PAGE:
Like many festivals that involve throwing things at each other, the origins are both unclear and slightly irrational. Here, oranges are thrown to both commemorate and celebrate the decapitation of a man that attempted to have his non censual way with a newly wedded woman. While decapitation is likely to be considered excessive force in modern times, back then it was considered heroic and a most valid reason for storming and consequently burning the local palace. The motive behind the choosing of orange throwing as a means of symbolizing such beheading is cryptic at best.
9. Wine Pouring Festival [Haro, Spain]
Within the La Rioja region of Spain, each year the Haro Wine Festival takes place. It is essentially the wine equivalent of Oktoberfest but it strangely enough also throws religion into the mix. Various games and competitions involving wine take place throughout the festival which culminates in a morning mass that ends with a wine fight.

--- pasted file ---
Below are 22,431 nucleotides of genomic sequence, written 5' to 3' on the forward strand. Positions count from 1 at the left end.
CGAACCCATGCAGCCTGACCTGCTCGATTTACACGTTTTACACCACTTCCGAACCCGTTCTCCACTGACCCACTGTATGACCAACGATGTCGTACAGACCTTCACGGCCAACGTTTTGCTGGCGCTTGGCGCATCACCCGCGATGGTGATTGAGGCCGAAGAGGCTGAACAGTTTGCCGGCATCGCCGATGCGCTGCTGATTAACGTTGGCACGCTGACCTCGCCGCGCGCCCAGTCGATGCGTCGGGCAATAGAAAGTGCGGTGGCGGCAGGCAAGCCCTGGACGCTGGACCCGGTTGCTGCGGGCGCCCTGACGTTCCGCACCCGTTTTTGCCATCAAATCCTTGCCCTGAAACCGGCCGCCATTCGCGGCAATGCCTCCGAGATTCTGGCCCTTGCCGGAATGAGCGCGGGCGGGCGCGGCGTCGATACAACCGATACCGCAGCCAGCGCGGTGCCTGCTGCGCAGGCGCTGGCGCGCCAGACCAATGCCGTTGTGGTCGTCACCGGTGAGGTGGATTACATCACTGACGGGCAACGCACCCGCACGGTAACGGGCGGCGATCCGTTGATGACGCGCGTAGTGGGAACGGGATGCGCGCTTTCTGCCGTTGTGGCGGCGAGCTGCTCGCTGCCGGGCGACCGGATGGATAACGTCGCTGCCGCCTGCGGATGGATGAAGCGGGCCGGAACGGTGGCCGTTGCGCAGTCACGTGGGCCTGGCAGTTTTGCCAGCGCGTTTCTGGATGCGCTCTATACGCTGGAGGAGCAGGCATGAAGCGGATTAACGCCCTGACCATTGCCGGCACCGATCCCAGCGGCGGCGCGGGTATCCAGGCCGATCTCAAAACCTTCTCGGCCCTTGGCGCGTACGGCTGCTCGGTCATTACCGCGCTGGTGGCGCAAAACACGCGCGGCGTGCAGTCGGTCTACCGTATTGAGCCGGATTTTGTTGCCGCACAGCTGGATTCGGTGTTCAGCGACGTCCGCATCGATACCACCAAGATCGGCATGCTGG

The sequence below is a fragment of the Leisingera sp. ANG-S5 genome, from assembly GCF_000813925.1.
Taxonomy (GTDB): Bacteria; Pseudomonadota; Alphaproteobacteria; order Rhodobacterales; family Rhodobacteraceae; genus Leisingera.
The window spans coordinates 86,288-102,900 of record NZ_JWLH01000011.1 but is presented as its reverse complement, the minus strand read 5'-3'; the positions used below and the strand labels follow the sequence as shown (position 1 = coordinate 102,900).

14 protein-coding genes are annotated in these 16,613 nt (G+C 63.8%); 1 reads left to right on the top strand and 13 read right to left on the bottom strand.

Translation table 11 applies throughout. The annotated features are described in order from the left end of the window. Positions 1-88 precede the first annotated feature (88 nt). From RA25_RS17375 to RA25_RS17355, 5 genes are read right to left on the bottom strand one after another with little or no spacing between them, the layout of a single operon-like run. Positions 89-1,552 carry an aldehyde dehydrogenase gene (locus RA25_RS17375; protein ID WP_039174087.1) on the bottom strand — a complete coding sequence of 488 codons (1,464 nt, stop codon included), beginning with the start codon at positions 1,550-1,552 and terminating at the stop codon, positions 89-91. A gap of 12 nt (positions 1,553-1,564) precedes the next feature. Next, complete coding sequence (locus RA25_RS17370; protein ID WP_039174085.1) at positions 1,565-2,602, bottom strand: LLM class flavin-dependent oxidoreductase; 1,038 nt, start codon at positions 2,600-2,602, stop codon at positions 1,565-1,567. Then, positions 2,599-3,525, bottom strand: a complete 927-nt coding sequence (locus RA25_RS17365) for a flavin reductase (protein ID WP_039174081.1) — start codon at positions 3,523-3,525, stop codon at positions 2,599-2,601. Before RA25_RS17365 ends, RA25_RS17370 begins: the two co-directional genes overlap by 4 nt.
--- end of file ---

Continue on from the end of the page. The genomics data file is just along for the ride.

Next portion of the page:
The circumstances surrounding the wine fight are odd at best. The day is started by a parade of sorts with people young and old carrying jugs and even buckets of wine. The parade is led by none other than the town mayor. There is then the all-important mass, during which point everyone is solemn and serious. And then as soon as the mass ends, everybody simply pours wine on each other. The result is masses of purple bodies, soaked clothes and saved souls.
10. Tomato Throwing Festival [Bunol, Spain]
Perhaps not the strangest festival within the throwing things at each other category, the festival of la Tomatina is however one of the largest. Each year upwards of thirty thousand people come to the small town of Bunol within the Valencia region of Spain and their purpose, to simply throw tomatoes at each other.
The festival occurs each year on the last Wednesday of August and the town, which usually inhabits just nine thousand people, comes alive as a mixture of locals and tourists take part in a town wide tomato fight.
To cater for such large crowds, tomatoes are not the only attraction with music, fireworks and parades becoming a regular occurrence in the town over the weeklong festival. It can be difficult to not only find accommodation in the small town but also an open shop as most business owners close up and even board up the day before the fight in anticipation of the carnage.